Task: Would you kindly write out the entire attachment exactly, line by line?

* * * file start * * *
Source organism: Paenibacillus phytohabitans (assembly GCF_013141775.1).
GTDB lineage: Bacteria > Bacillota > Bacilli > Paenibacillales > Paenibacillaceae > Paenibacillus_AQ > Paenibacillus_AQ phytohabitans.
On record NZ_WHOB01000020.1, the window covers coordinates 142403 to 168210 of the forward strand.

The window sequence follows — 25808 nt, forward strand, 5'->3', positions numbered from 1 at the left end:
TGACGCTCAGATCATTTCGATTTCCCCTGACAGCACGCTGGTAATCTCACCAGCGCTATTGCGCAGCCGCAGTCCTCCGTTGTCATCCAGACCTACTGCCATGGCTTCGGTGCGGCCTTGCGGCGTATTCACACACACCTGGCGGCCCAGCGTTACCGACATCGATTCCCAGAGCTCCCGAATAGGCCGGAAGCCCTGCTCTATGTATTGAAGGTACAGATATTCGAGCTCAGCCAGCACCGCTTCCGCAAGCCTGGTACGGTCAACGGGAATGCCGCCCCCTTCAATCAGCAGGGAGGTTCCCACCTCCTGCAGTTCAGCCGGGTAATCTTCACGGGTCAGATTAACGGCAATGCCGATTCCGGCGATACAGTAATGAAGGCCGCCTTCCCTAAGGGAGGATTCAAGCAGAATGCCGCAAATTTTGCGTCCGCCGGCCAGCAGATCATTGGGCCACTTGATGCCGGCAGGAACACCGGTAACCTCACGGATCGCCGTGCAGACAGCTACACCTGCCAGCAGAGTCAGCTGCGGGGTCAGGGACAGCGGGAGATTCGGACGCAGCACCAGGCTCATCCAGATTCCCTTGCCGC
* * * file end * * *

Source organism: Paenibacillus phytohabitans (assembly GCF_013141775.1).
GTDB lineage: Bacteria > Bacillota > Bacilli > Paenibacillales > Paenibacillaceae > Paenibacillus_AQ > Paenibacillus_AQ phytohabitans.
On record NZ_WHOB01000020.1, the window covers coordinates 142403 to 168210 of the forward strand.

The window sequence follows — 25808 nt, forward strand, 5'->3', positions numbered from 1 at the left end:
TGACGCTCAGATCATTTCGATTTCCCCTGACAGCACGCTGGTAATCTCACCAGCGCTATTGCGCAGCCGCAGTCCTCCGTTGTCATCCAGACCTACTGCCATGGCTTCGGTGCGGCCTTGCGGCGTATTCACACACACCTGGCGGCCCAGCGTTACCGACATCGATTCCCAGAGCTCCCGAATAGGCCGGAAGCCCTGCTCTATGTATTGAAGGTACAGATATTCGAGCTCAGCCAGCACCGCTTCCGCAAGCCTGGTACGGTCAACGGGAATGCCGCCCCCTTCAATCAGCAGGGAGGTTCCCACCTCCTGCAGTTCAGCCGGGTAATCTTCACGGGTCAGATTAACGGCAATGCCGATTCCGGCGATACAGTAATGAAGGCCGCCTTCCCTAAGGGAGGATTCAAGCAGAATGCCGCAAATTTTGCGTCCGCCGGCCAGCAGATCATTGGGCCACTTGATGCCGGCAGGAACACCGGTAACCTCACGGATCGCCGTGCAGACAGCTACACCTGCCAGCAGAGTCAGCTGCGGGGTCAGGGACAGCGGGAGATTCGGACGCAGCACCAGGCTCATCCAGATTCCCTTGCCGC